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‘Star Wars: Andor’ (Season One Episodes 1-3; review)

Gritty. Mature. Character driven.

Star Wars: Andor delivers what is sure to be a controversial new take on the franchise. You’re either going to love it or hate it.

The tone is set immediately.

Cold. Dour. Andor visually feels more like Blade Runner than a series from a galaxy far, far away.  It opens with Cassian Andor walking into a brothel and immediately sets the tone that this isn’t your father’s Star Wars.

With the mood set, creator/showrunner Tony Gilroy wastes no time revealing Cassian Andor’s mission; he’s searching for his sister, Kerri.

Right there, within moments of the start of the series, we’re given a solid reason to get behind Andor.

Certainly far more than any character in Rogue One: A Star Wars Story, Cassian Andor’s first appearance which Gilroy also co-wrote.

We’re off to a solid start.

Information about his sister in hand, Andor is shaken down for credits by a pair of corrupt security bureau agents. Forced to kill them, this incident sets into motion a chain of events which spans the course of the premiere three episodes.

This where we truly depart from the Star Wars that’s come before.

Andor utilizes a different kind of storytelling than we’re used to from Star Wars. It’s a slow burn with multi-episode arcs. Each arc spans the course of one standard galactic year. The Clone Wars animated series employed the multi-episode arc in later seasons, but the intricate character development resembles the expertly crafted formats of Breaking Bad and Game of Thrones. It’ll not doubt be jarring for some.

Unlike his appearance in Rogue One, here Cassian Andor is a fully fleshed out character giving Diego Luna far better material to work with and he knocks it out of the park.

Andor is desperate. He knows it’s only a matter of time before he’s connected to the dispatched security agents. But he can’t just disappear. He has family to take care of in the form of his adoptive mother Maarva (Fiona Shaw.)  This is a guy we can root for, in spite of his flaws.

Desperate for credits, Andor’s forced to set up a meeting with a mysterious operative allegedly connected to the rumored rebellion forming against the oppressive Empire to sell a valuable piece of stolen Imperial hardware.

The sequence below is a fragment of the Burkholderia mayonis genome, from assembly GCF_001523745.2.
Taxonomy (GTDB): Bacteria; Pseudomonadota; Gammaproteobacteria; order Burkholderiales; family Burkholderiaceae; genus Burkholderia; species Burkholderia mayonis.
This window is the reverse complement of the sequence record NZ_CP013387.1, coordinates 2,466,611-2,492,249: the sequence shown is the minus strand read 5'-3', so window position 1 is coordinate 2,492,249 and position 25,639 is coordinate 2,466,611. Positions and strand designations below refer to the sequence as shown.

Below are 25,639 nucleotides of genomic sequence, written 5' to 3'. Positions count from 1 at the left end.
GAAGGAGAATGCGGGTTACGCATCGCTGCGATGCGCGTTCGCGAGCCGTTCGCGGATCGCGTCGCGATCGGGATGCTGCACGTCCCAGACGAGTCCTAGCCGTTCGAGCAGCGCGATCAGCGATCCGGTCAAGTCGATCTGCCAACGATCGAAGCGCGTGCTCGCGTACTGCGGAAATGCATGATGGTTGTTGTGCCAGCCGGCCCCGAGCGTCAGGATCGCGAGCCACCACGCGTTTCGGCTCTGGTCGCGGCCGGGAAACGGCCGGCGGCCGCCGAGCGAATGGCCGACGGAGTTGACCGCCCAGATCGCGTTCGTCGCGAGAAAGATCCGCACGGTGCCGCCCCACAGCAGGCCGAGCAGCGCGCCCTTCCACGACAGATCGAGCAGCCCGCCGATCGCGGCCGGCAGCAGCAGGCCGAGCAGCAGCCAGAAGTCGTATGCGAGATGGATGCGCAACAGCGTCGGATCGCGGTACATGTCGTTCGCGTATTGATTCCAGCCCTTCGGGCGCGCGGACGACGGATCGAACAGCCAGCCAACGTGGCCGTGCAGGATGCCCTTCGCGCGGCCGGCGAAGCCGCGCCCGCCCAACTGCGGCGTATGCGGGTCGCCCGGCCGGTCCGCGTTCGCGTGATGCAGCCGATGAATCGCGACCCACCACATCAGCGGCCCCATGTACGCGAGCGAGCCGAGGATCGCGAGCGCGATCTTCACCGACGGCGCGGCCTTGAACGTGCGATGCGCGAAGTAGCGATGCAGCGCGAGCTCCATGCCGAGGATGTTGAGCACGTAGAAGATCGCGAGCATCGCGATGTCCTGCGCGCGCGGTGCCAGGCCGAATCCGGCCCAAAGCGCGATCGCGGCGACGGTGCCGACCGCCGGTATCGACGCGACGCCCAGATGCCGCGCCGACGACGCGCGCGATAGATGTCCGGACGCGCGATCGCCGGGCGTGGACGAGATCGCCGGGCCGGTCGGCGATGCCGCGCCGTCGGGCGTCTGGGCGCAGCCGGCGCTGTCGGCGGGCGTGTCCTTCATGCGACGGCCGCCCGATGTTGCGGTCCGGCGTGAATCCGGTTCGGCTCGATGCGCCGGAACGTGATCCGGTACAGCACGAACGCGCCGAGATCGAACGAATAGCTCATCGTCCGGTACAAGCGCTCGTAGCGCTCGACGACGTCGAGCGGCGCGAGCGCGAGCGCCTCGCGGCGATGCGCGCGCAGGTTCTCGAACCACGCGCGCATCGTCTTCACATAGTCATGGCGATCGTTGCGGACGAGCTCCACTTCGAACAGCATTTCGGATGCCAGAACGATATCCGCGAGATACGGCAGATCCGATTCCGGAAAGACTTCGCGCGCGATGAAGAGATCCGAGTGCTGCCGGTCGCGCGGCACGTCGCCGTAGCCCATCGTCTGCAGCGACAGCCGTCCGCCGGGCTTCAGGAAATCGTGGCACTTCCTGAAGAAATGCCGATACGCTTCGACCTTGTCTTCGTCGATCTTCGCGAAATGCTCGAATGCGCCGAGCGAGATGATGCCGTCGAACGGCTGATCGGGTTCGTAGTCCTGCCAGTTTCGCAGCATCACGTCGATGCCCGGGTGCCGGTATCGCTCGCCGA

Hardware that Andor stole.

This sets up the arc for these three inaugural episodes which serve as your basic origin story that also world-build everyday life under the Galactic Empire’s exploitative rule. Complacency and hopelessness are an ever-present foe. A series of flashbacks to Andor’s childhood with his missing sister give us more of his and his mother’s Maarva’s backstory and insight as to what drives Cassian Andor.

Of course, Star Wars wouldn’t be Star Wars without the charm that appeals to that sense of wonder that draws us all into our favorite galaxy.bb

Cassian Andor’s droid B2EMO is sure to earn his place as a beloved sidekick along-side of R2-D2 and BB-8. The expected array of alien creatures and eccentric supporting characters flesh out this well lived in universe in only the way that Star Wars can with humor and delight.

Disney Plus was smart premiering the first three episodes together. As I said, it’s a slow burn. The first episode on its own will undoubtedly leave some wanting. Even I questioned if the closing scene was the strongest note to leave off on.

But, hang in there. It’s worth it.

The third episode finale is excellent, plain and simple.

It’s the waiting that’s the hardest part.

Episodes one and two skillfully move all the characters, friend and foe, into place bringing Andor face to face with the Rebel operative played by the perfectly cast Stellan Skarsgård. The security bureau has found Cassian, betrayed by a close friend, and is closing in.

The tension created is real. A stunning feat given that Andor is a prequel and we already know how things turn out for our hero. The resulting sequence is exciting and superbly executed, Star Wars at its best. And this is just a down payment for what is to come in the remaining nine episodes.

And this is before we even see one Star Destroyer, TIE Fighter or Stormtrooper which don’t even appear in this premier event. Nor does Mon Mothma.

But ultimately, what makes it great is its characters.

Andor arguably introduces us to some of the more complex characters in Star Wars canon in the form of Cassian Andor’s friends Bix (Adria Arjona,) Timm (James McArdle,) Brasso (Joplin Sibtain,) his mother Maarva, his droid B2EMO and particularly in antagonist Deputy Inspector Syril Karn (Kyle Soller.) It’s their actions that drive the plot making the Andor experience more visceral than anything that’s come before.

These characters, combined with the lack of any mention of Jedi, Sith or that energy field that surrounds us and binds us, make this Star Wars feel like no other. It feels more like real life filled with real people. This alone ups the stakes for us all.

Andor is a different Star Wars experience from what you’re used to. Not everyone is going to embrace it.

That’ll be their loss.

*  *  *  *  *
Produced by Kate Hazell, Kathleen Kennedy, David Meanti
Created and Written by Tony Gilroy
Star Wars Created by George Lucas
Directed by Toby Haynes
Starring Diego Luna, Genevieve O’Reilly, Stellan Skarsgård, Adria Arjona,
Denise Gough, Kyle Soller, Fiona Shaw, James McArdle, Joplin Sibtain

 

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